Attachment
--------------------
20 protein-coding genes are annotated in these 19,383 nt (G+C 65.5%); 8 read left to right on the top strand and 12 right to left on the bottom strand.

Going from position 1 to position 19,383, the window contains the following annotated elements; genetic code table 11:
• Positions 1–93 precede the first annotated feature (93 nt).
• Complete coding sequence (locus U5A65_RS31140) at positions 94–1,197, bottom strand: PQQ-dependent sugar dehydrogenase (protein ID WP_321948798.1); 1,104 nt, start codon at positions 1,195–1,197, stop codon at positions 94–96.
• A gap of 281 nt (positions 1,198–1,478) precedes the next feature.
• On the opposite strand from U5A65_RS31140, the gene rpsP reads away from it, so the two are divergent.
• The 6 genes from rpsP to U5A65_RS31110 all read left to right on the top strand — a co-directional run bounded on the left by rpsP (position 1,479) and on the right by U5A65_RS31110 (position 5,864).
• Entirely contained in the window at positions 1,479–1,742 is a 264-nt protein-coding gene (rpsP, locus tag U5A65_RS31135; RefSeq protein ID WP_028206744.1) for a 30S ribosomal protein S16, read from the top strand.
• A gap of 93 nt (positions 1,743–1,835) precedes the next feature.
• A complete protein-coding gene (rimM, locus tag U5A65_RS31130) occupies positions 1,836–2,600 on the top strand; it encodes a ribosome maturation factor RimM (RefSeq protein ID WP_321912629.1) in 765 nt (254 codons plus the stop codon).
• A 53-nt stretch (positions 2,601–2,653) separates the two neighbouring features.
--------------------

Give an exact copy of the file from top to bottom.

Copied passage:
20 protein-coding genes are annotated in these 19,383 nt (G+C 65.5%); 8 read left to right on the top strand and 12 right to left on the bottom strand.

Going from position 1 to position 19,383, the window contains the following annotated elements; genetic code table 11:
• Positions 1–93 precede the first annotated feature (93 nt).
• Complete coding sequence (locus U5A65_RS31140) at positions 94–1,197, bottom strand: PQQ-dependent sugar dehydrogenase (protein ID WP_321948798.1); 1,104 nt, start codon at positions 1,195–1,197, stop codon at positions 94–96.
• A gap of 281 nt (positions 1,198–1,478) precedes the next feature.
• On the opposite strand from U5A65_RS31140, the gene rpsP reads away from it, so the two are divergent.
• The 6 genes from rpsP to U5A65_RS31110 all read left to right on the top strand — a co-directional run bounded on the left by rpsP (position 1,479) and on the right by U5A65_RS31110 (position 5,864).
• Entirely contained in the window at positions 1,479–1,742 is a 264-nt protein-coding gene (rpsP, locus tag U5A65_RS31135; RefSeq protein ID WP_028206744.1) for a 30S ribosomal protein S16, read from the top strand.
• A gap of 93 nt (positions 1,743–1,835) precedes the next feature.
• A complete protein-coding gene (rimM, locus tag U5A65_RS31130) occupies positions 1,836–2,600 on the top strand; it encodes a ribosome maturation factor RimM (RefSeq protein ID WP_321912629.1) in 765 nt (254 codons plus the stop codon).
• A 53-nt stretch (positions 2,601–2,653) separates the two neighbouring features.